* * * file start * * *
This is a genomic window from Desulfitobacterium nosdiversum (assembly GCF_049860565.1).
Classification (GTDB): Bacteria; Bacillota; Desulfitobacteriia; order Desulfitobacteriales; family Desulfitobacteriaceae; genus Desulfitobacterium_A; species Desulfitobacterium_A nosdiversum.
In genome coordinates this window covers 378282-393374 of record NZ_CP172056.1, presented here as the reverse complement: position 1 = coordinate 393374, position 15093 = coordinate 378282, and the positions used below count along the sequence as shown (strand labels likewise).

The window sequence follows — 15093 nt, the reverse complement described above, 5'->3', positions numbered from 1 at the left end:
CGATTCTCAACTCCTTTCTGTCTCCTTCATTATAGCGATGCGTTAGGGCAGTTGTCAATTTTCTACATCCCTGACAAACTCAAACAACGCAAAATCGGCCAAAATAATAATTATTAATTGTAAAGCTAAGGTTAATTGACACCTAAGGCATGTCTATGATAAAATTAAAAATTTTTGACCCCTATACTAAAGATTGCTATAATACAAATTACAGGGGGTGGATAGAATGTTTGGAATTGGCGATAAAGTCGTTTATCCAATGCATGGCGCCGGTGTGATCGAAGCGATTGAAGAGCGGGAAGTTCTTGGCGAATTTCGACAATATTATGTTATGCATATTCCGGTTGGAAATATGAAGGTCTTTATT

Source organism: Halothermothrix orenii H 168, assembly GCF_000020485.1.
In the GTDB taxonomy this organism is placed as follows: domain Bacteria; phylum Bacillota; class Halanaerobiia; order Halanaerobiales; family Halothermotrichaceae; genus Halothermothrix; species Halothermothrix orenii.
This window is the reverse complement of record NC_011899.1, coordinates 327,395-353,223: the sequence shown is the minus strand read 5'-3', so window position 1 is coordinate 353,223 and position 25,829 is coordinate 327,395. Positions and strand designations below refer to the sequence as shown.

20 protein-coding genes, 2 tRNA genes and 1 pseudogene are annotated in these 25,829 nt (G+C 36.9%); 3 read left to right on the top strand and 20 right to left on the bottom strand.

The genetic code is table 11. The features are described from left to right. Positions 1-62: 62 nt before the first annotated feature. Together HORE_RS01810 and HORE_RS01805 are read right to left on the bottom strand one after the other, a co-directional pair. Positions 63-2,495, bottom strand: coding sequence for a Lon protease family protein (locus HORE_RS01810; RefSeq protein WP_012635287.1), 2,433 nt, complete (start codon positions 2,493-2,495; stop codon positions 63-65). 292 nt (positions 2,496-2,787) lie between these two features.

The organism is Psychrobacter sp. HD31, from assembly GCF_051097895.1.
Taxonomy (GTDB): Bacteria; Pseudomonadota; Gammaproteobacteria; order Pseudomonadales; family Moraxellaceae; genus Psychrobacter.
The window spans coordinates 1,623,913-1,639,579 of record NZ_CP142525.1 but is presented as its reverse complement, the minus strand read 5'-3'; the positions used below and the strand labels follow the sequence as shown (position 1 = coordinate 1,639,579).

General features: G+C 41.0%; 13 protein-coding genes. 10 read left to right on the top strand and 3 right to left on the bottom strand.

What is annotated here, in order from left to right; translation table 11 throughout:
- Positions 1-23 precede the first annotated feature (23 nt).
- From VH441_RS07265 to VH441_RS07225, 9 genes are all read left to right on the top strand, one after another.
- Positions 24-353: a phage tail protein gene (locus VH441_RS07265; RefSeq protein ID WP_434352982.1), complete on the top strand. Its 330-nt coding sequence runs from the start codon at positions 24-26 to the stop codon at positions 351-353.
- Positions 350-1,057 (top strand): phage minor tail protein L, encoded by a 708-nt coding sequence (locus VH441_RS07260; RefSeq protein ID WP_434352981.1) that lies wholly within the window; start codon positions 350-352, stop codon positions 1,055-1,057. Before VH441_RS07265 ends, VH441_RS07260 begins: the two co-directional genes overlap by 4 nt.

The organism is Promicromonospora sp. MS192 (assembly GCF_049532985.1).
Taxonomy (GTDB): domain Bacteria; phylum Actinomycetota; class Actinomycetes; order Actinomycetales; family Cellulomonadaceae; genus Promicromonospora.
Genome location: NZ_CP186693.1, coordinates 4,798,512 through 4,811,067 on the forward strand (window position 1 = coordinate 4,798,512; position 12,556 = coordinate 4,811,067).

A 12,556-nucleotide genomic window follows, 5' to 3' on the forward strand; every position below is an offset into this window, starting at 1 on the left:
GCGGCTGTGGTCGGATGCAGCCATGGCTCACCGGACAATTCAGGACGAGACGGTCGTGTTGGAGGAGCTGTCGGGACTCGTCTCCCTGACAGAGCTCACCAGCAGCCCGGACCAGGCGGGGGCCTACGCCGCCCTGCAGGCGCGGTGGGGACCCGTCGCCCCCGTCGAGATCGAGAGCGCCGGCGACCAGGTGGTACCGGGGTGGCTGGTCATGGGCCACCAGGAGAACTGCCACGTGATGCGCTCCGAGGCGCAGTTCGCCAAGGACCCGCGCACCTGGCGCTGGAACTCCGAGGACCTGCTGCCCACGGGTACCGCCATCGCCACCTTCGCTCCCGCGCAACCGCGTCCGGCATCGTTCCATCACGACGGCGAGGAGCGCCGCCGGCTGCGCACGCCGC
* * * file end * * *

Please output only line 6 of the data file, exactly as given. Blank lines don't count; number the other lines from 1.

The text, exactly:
Source organism: Halothermothrix orenii H 168, assembly GCF_000020485.1.